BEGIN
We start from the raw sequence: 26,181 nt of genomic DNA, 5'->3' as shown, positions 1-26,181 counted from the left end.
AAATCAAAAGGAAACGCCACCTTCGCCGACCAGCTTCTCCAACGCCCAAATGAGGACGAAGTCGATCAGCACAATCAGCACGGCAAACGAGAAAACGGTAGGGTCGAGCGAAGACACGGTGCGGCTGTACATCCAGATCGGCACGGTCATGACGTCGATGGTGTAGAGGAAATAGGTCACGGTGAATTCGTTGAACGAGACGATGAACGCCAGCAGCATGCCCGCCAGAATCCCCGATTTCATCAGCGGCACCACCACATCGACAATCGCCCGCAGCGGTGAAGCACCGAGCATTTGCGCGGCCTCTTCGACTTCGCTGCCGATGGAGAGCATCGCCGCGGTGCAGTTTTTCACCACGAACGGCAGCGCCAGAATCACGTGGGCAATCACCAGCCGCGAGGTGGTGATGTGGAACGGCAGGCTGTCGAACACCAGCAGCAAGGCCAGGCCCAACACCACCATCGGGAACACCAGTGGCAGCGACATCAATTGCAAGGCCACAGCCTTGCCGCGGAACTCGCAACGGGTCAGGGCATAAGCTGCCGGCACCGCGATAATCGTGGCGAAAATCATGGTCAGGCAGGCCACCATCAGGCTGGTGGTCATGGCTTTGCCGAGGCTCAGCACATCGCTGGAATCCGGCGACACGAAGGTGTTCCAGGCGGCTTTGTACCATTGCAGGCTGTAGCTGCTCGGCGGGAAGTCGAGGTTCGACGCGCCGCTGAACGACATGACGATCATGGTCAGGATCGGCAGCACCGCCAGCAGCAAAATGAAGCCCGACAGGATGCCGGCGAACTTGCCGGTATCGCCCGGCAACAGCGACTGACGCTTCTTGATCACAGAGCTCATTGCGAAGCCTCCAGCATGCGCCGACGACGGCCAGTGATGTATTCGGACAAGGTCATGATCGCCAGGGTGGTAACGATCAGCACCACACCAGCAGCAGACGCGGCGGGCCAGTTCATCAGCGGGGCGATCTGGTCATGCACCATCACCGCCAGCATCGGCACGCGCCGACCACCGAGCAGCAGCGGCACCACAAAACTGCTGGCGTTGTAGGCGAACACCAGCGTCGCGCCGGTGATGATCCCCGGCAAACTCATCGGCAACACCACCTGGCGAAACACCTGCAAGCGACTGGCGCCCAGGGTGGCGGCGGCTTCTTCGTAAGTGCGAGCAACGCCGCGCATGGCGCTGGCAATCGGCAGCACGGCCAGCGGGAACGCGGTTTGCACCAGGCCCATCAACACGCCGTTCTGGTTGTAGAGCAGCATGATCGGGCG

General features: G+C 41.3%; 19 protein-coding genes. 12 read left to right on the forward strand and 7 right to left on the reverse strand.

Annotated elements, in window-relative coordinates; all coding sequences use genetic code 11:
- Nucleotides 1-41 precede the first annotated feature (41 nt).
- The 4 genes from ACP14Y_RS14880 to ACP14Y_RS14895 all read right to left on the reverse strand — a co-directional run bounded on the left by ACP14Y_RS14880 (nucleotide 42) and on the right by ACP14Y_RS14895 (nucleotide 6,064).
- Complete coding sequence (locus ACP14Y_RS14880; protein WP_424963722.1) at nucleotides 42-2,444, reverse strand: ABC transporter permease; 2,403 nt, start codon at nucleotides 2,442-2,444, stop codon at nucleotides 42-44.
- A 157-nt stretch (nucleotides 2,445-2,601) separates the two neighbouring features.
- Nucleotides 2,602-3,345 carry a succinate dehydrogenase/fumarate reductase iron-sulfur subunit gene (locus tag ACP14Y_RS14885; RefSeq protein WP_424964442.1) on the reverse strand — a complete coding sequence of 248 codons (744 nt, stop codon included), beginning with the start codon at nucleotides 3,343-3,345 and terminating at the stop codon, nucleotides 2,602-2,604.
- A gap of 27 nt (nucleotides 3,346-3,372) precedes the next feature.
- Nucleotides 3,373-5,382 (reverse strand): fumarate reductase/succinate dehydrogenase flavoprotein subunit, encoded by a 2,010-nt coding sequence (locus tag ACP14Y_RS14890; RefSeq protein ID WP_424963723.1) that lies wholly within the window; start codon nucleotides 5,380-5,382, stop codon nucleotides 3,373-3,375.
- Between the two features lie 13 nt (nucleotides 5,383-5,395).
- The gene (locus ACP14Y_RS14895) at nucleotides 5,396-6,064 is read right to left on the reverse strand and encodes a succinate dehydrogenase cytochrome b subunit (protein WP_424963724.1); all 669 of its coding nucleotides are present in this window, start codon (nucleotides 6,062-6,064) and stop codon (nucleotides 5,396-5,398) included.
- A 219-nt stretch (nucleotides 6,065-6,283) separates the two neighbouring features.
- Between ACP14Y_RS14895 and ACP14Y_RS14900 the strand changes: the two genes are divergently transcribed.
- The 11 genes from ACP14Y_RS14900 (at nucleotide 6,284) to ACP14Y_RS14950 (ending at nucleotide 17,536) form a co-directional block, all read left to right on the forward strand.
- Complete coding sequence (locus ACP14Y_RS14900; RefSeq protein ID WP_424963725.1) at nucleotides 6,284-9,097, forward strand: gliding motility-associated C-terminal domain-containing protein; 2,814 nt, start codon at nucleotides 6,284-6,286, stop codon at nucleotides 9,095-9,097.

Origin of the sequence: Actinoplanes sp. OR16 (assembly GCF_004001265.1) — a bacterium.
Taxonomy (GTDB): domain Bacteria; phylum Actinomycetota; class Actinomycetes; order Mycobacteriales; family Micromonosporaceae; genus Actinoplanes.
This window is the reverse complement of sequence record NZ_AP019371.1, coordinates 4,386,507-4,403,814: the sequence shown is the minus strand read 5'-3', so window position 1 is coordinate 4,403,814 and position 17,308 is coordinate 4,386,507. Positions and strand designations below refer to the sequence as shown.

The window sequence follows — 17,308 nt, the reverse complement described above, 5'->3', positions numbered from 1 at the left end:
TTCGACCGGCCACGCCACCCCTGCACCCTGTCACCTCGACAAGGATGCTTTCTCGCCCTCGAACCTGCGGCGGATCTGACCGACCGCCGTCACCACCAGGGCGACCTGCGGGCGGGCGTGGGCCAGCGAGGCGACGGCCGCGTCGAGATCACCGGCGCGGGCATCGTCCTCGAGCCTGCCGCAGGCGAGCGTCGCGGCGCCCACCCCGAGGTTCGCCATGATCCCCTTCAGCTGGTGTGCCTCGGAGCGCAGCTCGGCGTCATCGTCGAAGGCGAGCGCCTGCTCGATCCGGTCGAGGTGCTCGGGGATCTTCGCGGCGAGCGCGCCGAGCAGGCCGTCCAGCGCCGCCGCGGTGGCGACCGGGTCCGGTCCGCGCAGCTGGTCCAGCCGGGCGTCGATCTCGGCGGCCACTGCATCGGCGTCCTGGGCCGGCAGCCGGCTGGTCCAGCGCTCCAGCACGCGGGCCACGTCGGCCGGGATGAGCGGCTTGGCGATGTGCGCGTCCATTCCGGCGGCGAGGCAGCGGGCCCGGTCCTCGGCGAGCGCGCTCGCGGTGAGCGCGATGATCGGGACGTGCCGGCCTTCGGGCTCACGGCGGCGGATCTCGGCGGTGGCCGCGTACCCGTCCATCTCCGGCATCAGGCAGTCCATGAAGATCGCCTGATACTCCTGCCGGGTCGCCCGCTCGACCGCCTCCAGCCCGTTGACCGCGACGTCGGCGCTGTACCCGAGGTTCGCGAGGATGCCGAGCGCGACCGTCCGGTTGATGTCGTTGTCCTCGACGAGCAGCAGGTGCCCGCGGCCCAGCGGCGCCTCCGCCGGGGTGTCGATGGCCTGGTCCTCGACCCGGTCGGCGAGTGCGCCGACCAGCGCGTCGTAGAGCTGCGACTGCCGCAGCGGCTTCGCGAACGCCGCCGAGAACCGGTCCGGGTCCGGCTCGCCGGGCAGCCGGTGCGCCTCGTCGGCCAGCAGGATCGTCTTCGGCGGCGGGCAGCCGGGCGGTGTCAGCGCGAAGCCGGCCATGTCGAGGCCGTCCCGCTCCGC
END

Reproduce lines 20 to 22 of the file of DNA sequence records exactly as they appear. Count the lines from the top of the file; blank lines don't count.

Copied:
This window is the reverse complement of sequence record NZ_AP019371.1, coordinates 4,386,507-4,403,814: the sequence shown is the minus strand read 5'-3', so window position 1 is coordinate 4,403,814 and position 17,308 is coordinate 4,386,507. Positions and strand designations below refer to the sequence as shown.

The window sequence follows — 17,308 nt, the reverse complement described above, 5'->3', positions numbered from 1 at the left end:
TTCGACCGGCCACGCCACCCCTGCACCCTGTCACCTCGACAAGGATGCTTTCTCGCCCTCGAACCTGCGGCGGATCTGACCGACCGCCGTCACCACCAGGGCGACCTGCGGGCGGGCGTGGGCCAGCGAGGCGACGGCCGCGTCGAGATCACCGGCGCGGGCATCGTCCTCGAGCCTGCCGCAGGCGAGCGTCGCGGCGCCCACCCCGAGGTTCGCCATGATCCCCTTCAGCTGGTGTGCCTCGGAGCGCAGCTCGGCGTCATCGTCGAAGGCGAGCGCCTGCTCGATCCGGTCGAGGTGCTCGGGGATCTTCGCGGCGAGCGCGCCGAGCAGGCCGTCCAGCGCCGCCGCGGTGGCGACCGGGTCCGGTCCGCGCAGCTGGTCCAGCCGGGCGTCGATCTCGGCGGCCACTGCATCGGCGTCCTGGGCCGGCAGCCGGCTGGTCCAGCGCTCCAGCACGCGGGCCACGTCGGCCGGGATGAGCGGCTTGGCGATGTGCGCGTCCATTCCGGCGGCGAGGCAGCGGGCCCGGTCCTCGGCGAGCGCGCTCGCGGTGAGCGCGATGATCGGGACGTGCCGGCCTTCGGGCTCACGGCGGCGGATCTCGGCGGTGGCCGCGTACCCGTCCATCTCCGGCATCAGGCAGTCCATGAAGATCGCCTGATACTCCTGCCGGGTCGCCCGCTCGACCGCCTCCAGCCCGTTGACCGCGACGTCGGCGCTGTACCCGAGGTTCGCGAGGATGCCGAGCGCGACCGTCCGGTTGATGTCGTTGTCCTCGACGAGCAGCAGGTGCCCGCGGCCCAGCGGCGCCTCCGCCGGGGTGTCGATGGCCTGGTCCTCGACCCGGTCGGCGAGTGCGCCGACCAGCGCGTCGTAGAGCTGCGACTGCCGCAGCGGCTTCGCGAACGCCGCCGAGAACCGGTCCGGGTCCGGCTCGCCGGGCAGCCGGTGCGCCTCGTCGGCCAGCAGGATCGTCTTCGGCGGCGGGCAGCCGGGCGGTGTCAGCGCGAAGCCGGCCATGTCGAGGCCGTCCCGCTCCGC